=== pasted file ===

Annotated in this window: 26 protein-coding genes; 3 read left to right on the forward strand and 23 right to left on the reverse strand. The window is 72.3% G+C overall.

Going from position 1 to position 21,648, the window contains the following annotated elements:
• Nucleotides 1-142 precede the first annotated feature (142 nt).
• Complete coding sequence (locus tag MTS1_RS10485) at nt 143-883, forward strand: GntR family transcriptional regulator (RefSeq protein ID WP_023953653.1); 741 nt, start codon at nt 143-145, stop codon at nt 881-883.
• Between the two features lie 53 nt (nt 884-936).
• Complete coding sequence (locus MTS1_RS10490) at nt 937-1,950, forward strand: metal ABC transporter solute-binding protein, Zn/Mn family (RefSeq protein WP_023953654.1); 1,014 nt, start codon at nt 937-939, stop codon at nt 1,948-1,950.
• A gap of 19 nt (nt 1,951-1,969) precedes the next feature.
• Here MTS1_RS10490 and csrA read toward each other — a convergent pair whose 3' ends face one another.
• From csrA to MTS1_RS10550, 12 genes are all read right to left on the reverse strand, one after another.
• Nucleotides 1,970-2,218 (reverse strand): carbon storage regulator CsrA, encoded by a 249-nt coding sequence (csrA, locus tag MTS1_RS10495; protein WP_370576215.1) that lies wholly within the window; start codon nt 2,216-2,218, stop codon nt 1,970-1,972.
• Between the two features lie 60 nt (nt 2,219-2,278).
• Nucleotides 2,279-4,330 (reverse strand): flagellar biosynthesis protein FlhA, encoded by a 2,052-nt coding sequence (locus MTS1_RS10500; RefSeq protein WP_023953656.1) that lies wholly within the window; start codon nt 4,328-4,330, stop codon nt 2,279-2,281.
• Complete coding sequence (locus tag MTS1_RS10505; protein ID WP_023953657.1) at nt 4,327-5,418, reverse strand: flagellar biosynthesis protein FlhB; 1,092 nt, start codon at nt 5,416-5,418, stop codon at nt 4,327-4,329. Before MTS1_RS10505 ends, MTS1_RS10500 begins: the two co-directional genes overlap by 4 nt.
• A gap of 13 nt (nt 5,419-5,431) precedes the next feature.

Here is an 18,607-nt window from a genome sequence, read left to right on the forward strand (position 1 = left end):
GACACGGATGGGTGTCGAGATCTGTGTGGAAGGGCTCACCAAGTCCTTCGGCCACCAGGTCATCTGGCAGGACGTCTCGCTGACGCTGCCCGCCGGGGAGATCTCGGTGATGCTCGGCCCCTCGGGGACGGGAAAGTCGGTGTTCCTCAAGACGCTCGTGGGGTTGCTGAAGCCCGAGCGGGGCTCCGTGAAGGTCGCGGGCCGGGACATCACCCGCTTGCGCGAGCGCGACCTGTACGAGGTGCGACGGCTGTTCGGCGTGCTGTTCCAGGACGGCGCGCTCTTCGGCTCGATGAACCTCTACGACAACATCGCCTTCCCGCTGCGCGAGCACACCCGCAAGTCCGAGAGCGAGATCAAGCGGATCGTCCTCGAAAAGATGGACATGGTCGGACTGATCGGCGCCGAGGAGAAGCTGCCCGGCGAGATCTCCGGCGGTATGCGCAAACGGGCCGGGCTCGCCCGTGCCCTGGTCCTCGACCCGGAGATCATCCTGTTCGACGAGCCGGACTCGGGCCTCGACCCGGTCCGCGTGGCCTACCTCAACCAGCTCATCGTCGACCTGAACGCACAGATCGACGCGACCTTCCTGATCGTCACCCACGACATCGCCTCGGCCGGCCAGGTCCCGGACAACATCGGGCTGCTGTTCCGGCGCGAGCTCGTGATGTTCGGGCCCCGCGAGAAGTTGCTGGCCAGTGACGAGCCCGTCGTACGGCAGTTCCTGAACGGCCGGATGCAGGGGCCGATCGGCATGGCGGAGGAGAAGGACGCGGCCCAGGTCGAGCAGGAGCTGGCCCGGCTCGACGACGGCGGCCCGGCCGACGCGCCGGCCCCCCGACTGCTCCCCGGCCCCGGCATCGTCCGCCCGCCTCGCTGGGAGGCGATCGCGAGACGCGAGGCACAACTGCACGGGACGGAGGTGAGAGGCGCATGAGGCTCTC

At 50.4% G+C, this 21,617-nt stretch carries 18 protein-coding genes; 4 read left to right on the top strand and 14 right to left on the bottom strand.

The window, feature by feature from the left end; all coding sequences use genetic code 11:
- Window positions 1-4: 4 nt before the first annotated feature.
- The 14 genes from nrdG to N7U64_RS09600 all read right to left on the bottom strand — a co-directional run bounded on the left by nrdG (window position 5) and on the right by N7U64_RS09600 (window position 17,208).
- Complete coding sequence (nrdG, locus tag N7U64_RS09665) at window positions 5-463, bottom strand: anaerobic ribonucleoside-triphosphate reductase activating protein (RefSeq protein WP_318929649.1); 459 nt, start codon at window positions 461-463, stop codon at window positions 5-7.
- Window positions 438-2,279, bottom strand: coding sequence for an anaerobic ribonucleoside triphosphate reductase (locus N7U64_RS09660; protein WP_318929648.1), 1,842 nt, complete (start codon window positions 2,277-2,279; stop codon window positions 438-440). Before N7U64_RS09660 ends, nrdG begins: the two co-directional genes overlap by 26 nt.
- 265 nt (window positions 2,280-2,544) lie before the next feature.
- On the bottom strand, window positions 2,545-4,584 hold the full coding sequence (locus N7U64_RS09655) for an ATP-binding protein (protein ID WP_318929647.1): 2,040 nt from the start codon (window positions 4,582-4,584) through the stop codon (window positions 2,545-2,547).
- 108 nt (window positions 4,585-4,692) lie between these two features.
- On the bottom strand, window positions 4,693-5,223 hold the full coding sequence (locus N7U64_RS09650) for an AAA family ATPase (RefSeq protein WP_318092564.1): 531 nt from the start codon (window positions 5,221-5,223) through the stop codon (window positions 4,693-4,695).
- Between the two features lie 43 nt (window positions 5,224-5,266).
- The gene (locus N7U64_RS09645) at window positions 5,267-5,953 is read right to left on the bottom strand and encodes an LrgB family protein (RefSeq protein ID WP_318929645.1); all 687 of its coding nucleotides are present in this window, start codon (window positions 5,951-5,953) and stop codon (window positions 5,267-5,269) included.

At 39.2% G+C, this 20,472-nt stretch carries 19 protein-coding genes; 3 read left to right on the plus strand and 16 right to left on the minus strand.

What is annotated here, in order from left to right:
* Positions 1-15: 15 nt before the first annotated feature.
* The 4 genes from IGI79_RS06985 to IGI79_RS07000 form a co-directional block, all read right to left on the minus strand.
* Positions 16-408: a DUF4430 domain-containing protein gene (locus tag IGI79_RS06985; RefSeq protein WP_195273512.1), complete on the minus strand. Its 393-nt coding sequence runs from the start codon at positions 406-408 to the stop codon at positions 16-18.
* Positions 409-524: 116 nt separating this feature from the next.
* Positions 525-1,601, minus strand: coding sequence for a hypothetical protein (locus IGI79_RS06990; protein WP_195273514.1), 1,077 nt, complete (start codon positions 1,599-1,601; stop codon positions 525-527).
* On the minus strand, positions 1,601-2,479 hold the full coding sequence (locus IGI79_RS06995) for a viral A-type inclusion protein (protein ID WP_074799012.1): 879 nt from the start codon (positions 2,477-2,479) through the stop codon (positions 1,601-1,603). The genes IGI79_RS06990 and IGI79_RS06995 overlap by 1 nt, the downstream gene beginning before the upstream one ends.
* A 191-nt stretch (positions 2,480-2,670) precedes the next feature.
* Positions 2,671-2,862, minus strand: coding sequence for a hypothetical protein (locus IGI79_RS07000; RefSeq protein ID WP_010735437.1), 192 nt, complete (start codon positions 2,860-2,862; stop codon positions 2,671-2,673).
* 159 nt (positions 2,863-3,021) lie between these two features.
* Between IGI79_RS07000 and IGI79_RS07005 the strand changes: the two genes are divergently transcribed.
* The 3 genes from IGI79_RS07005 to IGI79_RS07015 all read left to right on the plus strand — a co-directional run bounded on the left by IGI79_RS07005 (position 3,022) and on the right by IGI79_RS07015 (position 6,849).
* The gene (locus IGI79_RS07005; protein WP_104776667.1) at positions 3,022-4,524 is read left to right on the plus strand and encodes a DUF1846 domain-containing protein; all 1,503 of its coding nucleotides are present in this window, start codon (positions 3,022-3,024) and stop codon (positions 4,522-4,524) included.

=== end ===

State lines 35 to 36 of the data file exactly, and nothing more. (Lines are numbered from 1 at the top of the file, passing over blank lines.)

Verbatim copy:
* Positions 525-1,601, minus strand: coding sequence for a hypothetical protein (locus IGI79_RS06990; protein WP_195273514.1), 1,077 nt, complete (start codon positions 1,599-1,601; stop codon positions 525-527).
* On the minus strand, positions 1,601-2,479 hold the full coding sequence (locus IGI79_RS06995) for a viral A-type inclusion protein (protein ID WP_074799012.1): 879 nt from the start codon (positions 2,477-2,479) through the stop codon (positions 1,601-1,603). The genes IGI79_RS06990 and IGI79_RS06995 overlap by 1 nt, the downstream gene beginning before the upstream one ends.